History buffs and people of Slovakian descent will gather in the Twin Cities next weekend to recognize the 75th anniversary of the Slovak National Uprising.
The little-known uprising took place at the end of World War II and is a critical part of Slovak history, said John Palka, an organizer of the upcoming event. The anti-Nazi uprising involved about 60,000 soldiers, in addition to civilian support. Though the military effort was largely unsuccessful, he said it inspired a resistance against Slovakia's own fascist government.
"This is a World War II event that is absolutely central to Slovak history, but it's very little known in this country. So we're taking trouble to explain what the event was and why it is important," Palka said.
The 75th Anniversary Slovak National Uprising Memorial Weekend will be held Aug. 24-25 in Mendota Heights and St. Paul. The weekend's activities include a film screening, historical analysis from international scholars and storytelling.
"We have a number of personal stories from people who either themselves or their families were engaged in the uprising in one way or another," Palka said. His family, too, was involved in underground efforts that planned the uprising.
For Kevin Hurbanis, president of the Czechoslovak Genealogical Society International (CGSI), the memorial weekend serves as a way to learn more about the place and people he is connected to.
"My grandparents immigrated from present-day Slovakia almost a hundred years ago, and I have been fortunate to connect with present-day family there," Hurbanis said. "The history of war and communism is their reality, and when I visit, knowing more about this history helps give a deeper insight to what they have persevered through."
At the time of the Slovak National Uprising, CGSI First Vice President Mark Dillon's father, Francis J. Dillon, served in a U.S. Army Air Corps unit arming fighter planes in Italy. Dillon is new to the Twin Cities, but the Slovak presence in the region is not.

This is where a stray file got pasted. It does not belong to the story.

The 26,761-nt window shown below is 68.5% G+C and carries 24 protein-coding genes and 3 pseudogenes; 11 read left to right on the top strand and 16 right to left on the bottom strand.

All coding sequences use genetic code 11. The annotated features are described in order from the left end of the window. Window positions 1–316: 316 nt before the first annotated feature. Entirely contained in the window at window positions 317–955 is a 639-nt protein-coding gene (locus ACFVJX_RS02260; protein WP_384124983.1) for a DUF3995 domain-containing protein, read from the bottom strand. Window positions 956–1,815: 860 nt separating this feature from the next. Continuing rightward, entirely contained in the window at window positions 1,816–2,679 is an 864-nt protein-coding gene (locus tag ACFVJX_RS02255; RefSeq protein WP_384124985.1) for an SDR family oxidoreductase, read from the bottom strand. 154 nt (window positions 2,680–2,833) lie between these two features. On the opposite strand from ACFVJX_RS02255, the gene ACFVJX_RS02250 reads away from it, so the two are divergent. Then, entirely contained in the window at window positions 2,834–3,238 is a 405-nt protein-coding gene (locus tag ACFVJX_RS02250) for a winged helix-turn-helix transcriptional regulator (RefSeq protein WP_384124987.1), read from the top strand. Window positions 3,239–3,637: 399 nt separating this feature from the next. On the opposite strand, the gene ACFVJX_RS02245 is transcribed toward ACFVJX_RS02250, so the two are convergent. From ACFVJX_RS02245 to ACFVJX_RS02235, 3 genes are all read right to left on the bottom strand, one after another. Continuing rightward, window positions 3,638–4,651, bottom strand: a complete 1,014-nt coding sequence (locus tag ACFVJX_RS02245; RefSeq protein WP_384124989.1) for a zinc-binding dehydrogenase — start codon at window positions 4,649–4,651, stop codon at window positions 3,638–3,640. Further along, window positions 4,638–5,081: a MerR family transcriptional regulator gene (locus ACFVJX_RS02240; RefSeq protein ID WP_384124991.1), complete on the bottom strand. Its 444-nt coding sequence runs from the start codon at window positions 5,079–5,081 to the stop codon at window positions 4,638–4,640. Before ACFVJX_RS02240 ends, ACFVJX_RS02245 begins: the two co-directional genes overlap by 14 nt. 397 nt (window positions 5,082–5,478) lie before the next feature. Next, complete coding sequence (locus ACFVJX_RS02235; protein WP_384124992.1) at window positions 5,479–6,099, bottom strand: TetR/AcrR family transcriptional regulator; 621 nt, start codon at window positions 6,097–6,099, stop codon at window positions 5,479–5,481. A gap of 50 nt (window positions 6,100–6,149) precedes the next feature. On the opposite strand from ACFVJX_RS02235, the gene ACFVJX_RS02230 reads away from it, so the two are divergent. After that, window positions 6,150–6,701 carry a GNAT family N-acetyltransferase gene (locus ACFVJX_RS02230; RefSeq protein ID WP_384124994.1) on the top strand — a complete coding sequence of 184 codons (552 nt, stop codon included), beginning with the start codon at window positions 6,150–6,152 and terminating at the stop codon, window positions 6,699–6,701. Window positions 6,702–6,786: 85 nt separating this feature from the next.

"You will find that across Minnesota there is a combination of folks who are third- and fourth-generation Slovaks as well as more recent first-generation immigrants," Dillon said.
Some came to the Twin Cities in the aftermath of World War II as refugees following the Communist takeover, Dillon said.
Memorial weekend event organizers also hope to draw those without Slovak heritage but with an interest in the history and culture.
"We're inviting area people who have a more general interest in World War II," Palka said. "Sometimes they're veterans, or their dad or their mom served in one way or another, and they just feel a connection to that part of history."
All are welcome to engage in the conversation, Dillon said.
"The conference honors the memory of all who served during that time, especially those men and women in Slovakia who had the courage to stand up to evil and hate against great odds," Dillon said.
The reception and film screening on Aug. 24 are free, but registration is required for the conference on Aug. 25. The fee to attend ranges from $10 to $25. More information is available online at bit.ly/2KDcI6h.